(6)   The appointment of the third party was contrary to the intent and purport of the MOU, the 18 December Agreement and the series of negotiations held between parties; and

 

(7)   Based on the aforesaid, there was repudiation of contract on the part of the defendant. Therefore, the plaintiff 's claim against the defendant as stated in paras 14.1 and 14.2 in the Statement of Claim were allowed with costs of RM15,000.00. The learned judge made a further order for special damages and general damages to be assessed by the Senior Assistant Registrar.

 

Our Decision

The Law

 

[20] We were mindful of the limited role of the appellate court in relation to findings of facts made by the court of first instance.

 

[21] In the course of that, we had sought guidance from the very often quoted case of Lee Ing Chin & Ors v. Gan Yook Chin & Anor[2003] 1 MLRA 95; [2003] 2 MLJ 97; [2003] 2 CLJ 19; [2003] 2 AMR 357, where the Court of Appeal held as follows:

"an appellate court will not, generally speaking, intervene unless the trial court is shown to be plainly wrong in arriving at its decision. But appellate interference will take place in cases where there has been no or insufficient judicial appreciation of the evidence."

 

[22] Reference is also made to the decision of the Federal Court in Gan Yook Chin & Anor v. Lee Ing Chin & Ors [2004] 2 MLRA 1; [2005] 2 MLJ 1; [2004] 4 CLJ 309; [2004] 6 AMR 781 where the Federal Court held that the test of "insufficient judicial appreciation of evidence" adopted by the Court of Appeal was in relation to the process of determining whether or not the trial court had arrived at its decision or findings correctly on the basis of the relevant law and the established evidence.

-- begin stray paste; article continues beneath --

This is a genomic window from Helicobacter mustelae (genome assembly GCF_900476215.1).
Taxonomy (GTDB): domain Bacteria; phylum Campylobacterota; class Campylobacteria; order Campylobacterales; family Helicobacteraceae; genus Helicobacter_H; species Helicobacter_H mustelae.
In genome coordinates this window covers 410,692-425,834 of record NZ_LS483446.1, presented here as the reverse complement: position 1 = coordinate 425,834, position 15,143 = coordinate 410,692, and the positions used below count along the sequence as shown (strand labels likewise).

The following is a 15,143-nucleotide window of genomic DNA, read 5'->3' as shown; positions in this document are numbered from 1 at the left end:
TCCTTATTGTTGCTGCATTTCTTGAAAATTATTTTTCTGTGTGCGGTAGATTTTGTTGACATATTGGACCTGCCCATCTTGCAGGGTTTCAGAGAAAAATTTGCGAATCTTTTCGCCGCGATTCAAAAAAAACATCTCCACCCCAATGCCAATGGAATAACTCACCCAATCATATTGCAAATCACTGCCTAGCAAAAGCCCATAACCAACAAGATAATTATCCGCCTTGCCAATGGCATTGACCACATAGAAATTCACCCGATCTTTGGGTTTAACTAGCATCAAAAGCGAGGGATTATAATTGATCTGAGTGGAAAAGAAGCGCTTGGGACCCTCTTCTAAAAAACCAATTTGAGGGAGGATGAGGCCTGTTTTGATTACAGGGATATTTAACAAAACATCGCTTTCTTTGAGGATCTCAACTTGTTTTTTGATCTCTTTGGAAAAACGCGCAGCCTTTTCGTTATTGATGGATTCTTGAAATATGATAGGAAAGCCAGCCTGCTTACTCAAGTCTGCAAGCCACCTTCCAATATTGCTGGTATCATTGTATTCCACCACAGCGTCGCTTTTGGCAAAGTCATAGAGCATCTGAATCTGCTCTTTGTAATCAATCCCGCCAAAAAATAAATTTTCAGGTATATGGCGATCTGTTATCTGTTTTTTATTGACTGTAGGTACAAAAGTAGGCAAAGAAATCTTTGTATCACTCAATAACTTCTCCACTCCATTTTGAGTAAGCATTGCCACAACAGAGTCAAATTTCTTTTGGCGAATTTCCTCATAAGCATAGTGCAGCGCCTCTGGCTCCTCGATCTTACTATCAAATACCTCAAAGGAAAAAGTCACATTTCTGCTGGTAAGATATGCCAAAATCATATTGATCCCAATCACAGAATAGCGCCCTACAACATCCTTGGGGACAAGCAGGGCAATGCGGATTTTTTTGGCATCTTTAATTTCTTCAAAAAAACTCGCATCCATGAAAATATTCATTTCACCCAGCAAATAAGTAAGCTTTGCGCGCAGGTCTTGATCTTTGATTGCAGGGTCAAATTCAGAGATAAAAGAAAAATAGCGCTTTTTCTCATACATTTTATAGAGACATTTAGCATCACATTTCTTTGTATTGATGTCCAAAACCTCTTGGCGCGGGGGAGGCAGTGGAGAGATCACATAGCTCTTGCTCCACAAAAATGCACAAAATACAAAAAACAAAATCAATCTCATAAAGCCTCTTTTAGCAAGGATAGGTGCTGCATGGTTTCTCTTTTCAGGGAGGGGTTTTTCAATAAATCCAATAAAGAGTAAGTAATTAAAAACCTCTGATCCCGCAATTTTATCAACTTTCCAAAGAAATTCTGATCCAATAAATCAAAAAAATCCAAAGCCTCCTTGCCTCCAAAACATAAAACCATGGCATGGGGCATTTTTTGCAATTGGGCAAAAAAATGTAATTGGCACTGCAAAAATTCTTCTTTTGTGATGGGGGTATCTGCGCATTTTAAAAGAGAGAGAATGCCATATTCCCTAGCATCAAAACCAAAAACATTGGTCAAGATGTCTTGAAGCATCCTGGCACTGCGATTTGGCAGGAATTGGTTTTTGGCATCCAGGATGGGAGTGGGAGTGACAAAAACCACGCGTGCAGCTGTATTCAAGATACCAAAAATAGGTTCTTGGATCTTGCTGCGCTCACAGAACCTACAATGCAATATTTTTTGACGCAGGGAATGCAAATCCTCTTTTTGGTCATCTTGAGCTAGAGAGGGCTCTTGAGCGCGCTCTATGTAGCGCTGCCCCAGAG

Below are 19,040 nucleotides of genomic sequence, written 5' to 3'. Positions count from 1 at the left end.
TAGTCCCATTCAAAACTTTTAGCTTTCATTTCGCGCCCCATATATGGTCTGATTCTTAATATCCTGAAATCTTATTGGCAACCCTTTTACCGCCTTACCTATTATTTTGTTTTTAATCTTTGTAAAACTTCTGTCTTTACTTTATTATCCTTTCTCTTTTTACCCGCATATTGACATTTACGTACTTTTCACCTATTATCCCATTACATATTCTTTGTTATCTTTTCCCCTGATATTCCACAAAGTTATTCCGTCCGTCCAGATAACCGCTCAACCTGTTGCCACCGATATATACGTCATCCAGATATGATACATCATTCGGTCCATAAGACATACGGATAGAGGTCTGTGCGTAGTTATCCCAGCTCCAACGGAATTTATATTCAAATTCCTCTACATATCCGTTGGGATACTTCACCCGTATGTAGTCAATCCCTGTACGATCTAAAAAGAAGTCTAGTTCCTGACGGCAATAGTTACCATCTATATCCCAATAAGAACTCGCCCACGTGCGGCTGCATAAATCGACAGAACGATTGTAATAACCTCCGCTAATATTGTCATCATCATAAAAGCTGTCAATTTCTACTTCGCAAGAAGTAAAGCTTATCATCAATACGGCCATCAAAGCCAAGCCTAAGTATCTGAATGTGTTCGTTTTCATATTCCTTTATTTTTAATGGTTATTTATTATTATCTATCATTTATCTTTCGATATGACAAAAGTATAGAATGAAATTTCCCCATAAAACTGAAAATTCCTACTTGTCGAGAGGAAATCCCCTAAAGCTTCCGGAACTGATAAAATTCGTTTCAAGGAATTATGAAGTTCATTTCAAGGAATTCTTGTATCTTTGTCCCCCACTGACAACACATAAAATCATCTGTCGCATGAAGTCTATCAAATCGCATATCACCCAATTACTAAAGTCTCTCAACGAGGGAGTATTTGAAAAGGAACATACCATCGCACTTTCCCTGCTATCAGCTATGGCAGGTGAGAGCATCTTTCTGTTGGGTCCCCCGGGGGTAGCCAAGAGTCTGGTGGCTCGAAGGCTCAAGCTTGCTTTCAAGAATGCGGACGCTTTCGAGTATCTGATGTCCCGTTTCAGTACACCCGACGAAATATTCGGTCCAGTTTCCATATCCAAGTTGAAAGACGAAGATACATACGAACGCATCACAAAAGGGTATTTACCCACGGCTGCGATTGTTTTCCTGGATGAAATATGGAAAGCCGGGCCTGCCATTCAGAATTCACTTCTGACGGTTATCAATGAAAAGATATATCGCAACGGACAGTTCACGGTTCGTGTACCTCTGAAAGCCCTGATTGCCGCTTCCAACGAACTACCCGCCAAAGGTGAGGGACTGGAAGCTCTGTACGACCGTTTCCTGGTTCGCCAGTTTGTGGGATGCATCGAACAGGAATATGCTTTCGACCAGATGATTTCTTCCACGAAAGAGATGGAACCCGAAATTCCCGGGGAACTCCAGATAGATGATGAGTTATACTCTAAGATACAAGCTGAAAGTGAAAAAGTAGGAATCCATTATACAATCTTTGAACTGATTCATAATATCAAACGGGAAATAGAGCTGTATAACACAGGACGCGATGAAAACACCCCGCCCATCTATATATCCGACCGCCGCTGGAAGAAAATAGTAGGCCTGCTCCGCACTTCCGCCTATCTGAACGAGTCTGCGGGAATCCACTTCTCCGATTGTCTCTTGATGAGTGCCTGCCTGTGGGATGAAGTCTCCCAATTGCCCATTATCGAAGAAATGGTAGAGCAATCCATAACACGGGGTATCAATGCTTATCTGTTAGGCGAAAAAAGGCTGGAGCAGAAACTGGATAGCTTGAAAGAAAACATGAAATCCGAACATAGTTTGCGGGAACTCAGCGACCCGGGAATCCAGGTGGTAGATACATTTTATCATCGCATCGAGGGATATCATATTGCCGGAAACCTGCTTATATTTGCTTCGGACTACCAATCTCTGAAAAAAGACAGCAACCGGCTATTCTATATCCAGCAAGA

The Appeal Before Us

Conditional Agreement

 

[23] It was argued before us, that the plaintiff and EDV had signed a Conditional MOU. The learned counsel for the plaintiff had highlighted the relevant clauses in the MOU to illustrate this point. Clauses 1 and 2 to the MOU were concerned with the assignment of all rights and liabilities of EDV under the Principal Agreement to the plaintiff. These clauses had stipulated a condition precedent for the said assignment of rights and liabilities to be executed only if the consent of the defendant as well as the State had been obtained.

 

[24] As a consideration for the above assignment of EDV's rights and liabilities under the Principal Agreement to the plaintiff, EDV would be paid a sum of RM200.000. There was a condition imposed, in that, the above assignment of rights and liabilities of EDV to the plaintiff could only be made with the consent of the defendant and the State.

 

[25] Pursuant to Preamble II of the 18 December Agreement, EDV had agreed to assign all its rights and liabilities under the Principal Agreement to the plaintiff subject to the consent of the defendant and the State.